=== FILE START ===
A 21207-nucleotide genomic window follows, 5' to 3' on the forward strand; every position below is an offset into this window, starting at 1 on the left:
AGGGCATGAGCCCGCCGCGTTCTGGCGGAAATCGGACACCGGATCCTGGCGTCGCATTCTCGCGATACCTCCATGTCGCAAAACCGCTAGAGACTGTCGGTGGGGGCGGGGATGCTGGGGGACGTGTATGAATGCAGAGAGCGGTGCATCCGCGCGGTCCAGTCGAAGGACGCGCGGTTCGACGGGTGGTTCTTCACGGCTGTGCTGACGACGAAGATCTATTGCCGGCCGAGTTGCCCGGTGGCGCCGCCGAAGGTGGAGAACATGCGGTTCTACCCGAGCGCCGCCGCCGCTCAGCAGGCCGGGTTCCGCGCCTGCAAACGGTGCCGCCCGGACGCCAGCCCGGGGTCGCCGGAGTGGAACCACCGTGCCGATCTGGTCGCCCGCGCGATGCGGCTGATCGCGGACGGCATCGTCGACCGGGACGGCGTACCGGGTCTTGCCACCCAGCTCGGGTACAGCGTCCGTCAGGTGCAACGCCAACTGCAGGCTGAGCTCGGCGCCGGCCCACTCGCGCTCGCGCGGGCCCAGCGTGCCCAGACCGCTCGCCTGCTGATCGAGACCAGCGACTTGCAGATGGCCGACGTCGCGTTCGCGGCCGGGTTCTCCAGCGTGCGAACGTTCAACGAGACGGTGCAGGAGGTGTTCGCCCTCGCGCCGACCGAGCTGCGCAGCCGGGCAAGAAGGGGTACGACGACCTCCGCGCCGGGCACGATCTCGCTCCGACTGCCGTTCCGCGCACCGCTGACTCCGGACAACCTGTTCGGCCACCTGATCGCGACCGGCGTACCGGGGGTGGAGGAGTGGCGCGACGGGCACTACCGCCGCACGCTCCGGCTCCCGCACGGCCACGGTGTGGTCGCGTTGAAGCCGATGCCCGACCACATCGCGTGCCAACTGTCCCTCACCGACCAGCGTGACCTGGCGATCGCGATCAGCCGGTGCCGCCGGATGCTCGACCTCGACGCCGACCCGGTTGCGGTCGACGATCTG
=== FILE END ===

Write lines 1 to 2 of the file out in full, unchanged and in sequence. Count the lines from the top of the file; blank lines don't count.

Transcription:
A 21207-nucleotide genomic window follows, 5' to 3' on the forward strand; every position below is an offset into this window, starting at 1 on the left:
AGGGCATGAGCCCGCCGCGTTCTGGCGGAAATCGGACACCGGATCCTGGCGTCGCATTCTCGCGATACCTCCATGTCGCAAAACCGCTAGAGACTGTCGGTGGGGGCGGGGATGCTGGGGGACGTGTATGAATGCAGAGAGCGGTGCATCCGCGCGGTCCAGTCGAAGGACGCGCGGTTCGACGGGTGGTTCTTCACGGCTGTGCTGACGACGAAGATCTATTGCCGGCCGAGTTGCCCGGTGGCGCCGCCGAAGGTGGAGAACATGCGGTTCTACCCGAGCGCCGCCGCCGCTCAGCAGGCCGGGTTCCGCGCCTGCAAACGGTGCCGCCCGGACGCCAGCCCGGGGTCGCCGGAGTGGAACCACCGTGCCGATCTGGTCGCCCGCGCGATGCGGCTGATCGCGGACGGCATCGTCGACCGGGACGGCGTACCGGGTCTTGCCACCCAGCTCGGGTACAGCGTCCGTCAGGTGCAACGCCAACTGCAGGCTGAGCTCGGCGCCGGCCCACTCGCGCTCGCGCGGGCCCAGCGTGCCCAGACCGCTCGCCTGCTGATCGAGACCAGCGACTTGCAGATGGCCGACGTCGCGTTCGCGGCCGGGTTCTCCAGCGTGCGAACGTTCAACGAGACGGTGCAGGAGGTGTTCGCCCTCGCGCCGACCGAGCTGCGCAGCCGGGCAAGAAGGGGTACGACGACCTCCGCGCCGGGCACGATCTCGCTCCGACTGCCGTTCCGCGCACCGCTGACTCCGGACAACCTGTTCGGCCACCTGATCGCGACCGGCGTACCGGGGGTGGAGGAGTGGCGCGACGGGCACTACCGCCGCACGCTCCGGCTCCCGCACGGCCACGGTGTGGTCGCGTTGAAGCCGATGCCCGACCACATCGCGTGCCAACTGTCCCTCACCGACCAGCGTGACCTGGCGATCGCGATCAGCCGGTGCCGCCGGATGCTCGACCTCGACGCCGACCCGGTTGCGGTCGACGATCTG